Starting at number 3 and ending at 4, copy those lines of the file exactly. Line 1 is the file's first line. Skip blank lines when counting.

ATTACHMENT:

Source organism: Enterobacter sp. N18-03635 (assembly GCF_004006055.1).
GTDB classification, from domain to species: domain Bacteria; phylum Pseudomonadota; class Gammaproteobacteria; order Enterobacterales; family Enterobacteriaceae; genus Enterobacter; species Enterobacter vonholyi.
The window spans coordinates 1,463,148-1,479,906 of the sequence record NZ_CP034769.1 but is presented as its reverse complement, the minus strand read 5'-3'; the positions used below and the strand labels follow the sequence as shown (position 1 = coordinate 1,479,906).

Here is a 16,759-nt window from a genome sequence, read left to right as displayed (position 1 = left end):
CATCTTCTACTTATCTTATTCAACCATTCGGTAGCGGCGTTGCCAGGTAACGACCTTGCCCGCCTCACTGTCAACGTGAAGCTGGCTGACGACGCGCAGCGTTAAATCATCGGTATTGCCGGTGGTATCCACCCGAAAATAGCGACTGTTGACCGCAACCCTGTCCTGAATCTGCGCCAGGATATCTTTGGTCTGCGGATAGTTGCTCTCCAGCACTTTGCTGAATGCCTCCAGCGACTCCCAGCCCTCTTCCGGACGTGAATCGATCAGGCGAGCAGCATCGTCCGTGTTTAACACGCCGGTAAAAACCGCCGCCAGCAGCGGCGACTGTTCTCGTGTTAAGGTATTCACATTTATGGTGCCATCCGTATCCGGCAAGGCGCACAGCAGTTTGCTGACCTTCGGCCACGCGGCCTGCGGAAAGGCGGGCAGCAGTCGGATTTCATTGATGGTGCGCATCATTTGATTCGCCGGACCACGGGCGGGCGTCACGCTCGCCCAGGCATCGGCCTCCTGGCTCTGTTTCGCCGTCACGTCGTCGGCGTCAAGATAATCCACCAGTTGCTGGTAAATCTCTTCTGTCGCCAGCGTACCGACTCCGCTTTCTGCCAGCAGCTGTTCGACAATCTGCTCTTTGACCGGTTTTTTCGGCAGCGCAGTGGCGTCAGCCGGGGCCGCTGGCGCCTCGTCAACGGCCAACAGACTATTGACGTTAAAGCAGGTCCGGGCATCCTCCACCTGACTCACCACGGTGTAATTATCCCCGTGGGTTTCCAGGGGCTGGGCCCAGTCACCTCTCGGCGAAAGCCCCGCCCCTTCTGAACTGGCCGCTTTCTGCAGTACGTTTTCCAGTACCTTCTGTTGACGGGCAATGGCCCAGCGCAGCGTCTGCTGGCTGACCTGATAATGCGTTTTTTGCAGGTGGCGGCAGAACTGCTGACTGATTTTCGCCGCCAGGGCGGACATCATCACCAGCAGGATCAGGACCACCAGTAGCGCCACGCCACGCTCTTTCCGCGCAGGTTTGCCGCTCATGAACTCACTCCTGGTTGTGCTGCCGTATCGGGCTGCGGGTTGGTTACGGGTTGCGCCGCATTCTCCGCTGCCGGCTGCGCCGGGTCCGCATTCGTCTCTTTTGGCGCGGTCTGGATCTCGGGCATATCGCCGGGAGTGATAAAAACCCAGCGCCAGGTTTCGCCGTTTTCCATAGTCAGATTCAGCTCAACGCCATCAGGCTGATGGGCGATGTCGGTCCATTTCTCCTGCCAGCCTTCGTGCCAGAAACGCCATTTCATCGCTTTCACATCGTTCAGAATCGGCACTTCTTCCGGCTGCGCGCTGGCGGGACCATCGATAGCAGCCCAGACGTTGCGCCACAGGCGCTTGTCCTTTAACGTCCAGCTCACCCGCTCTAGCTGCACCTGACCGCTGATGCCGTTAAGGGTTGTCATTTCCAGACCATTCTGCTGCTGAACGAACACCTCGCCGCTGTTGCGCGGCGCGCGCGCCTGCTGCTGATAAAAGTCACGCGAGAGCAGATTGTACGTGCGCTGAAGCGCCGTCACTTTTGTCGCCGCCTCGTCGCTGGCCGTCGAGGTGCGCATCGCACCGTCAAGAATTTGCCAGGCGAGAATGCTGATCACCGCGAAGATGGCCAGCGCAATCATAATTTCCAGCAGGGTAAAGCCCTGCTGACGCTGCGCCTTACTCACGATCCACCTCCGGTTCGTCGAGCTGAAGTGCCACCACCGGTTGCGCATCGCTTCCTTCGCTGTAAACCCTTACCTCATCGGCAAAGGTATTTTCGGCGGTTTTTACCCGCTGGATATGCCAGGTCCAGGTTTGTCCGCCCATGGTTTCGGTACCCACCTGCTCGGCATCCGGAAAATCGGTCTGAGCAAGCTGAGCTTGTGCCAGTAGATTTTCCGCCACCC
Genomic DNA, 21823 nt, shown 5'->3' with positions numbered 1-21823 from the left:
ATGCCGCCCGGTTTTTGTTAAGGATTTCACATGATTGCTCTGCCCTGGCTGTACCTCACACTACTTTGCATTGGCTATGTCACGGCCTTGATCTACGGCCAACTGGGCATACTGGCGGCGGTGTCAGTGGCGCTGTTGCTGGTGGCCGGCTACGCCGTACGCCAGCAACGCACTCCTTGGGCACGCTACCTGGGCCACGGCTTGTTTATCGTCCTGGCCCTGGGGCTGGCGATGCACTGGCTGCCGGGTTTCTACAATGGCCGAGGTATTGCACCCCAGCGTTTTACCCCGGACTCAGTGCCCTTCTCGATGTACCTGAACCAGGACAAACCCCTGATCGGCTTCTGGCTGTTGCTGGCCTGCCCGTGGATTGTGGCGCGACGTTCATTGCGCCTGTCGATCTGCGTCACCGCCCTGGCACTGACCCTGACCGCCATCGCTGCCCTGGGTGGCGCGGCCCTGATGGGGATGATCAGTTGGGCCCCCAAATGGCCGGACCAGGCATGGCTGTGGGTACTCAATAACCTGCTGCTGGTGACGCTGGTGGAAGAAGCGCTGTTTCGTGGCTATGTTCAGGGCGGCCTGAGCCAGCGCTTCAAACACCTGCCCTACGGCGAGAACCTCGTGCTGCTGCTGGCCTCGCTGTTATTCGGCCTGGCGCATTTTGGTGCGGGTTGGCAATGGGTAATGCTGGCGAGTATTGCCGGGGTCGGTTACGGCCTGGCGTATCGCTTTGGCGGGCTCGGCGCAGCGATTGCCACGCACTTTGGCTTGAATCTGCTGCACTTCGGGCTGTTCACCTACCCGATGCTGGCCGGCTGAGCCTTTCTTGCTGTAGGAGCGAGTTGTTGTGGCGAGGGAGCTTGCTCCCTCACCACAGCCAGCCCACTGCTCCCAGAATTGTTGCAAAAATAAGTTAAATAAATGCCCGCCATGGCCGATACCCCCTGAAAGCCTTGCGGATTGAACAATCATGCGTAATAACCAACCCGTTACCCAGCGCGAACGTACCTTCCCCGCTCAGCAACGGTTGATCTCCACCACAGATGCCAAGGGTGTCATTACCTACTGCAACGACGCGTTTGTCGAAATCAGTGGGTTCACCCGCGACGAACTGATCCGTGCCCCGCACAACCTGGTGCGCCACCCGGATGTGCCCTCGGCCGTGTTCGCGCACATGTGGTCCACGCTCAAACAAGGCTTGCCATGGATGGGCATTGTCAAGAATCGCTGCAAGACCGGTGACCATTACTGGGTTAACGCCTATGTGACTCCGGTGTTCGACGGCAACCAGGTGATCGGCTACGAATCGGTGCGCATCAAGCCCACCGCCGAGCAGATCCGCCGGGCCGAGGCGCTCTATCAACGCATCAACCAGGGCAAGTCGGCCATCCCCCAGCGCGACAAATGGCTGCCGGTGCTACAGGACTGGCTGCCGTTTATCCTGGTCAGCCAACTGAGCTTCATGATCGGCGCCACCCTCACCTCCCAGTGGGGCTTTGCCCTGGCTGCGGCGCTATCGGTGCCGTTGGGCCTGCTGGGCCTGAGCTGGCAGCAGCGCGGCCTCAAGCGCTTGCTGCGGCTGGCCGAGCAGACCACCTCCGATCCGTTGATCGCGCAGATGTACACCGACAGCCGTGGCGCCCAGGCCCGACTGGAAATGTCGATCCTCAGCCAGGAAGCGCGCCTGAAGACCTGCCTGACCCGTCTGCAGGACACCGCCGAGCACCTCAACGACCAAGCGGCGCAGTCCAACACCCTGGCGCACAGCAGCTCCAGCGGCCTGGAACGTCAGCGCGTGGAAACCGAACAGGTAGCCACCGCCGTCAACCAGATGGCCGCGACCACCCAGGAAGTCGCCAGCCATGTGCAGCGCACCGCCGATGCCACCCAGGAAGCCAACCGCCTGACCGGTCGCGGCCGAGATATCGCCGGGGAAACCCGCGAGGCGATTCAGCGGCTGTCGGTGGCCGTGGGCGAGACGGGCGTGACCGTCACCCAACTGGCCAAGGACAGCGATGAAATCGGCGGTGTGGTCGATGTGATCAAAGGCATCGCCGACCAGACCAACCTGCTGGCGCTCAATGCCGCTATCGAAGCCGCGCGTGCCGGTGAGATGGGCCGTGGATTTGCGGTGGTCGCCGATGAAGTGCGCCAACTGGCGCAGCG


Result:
The window spans coordinates 1,463,148-1,479,906 of the sequence record NZ_CP034769.1 but is presented as its reverse complement, the minus strand read 5'-3'; the positions used below and the strand labels follow the sequence as shown (position 1 = coordinate 1,479,906).

Here is a 16,759-nt window from a genome sequence, read left to right as displayed (position 1 = left end):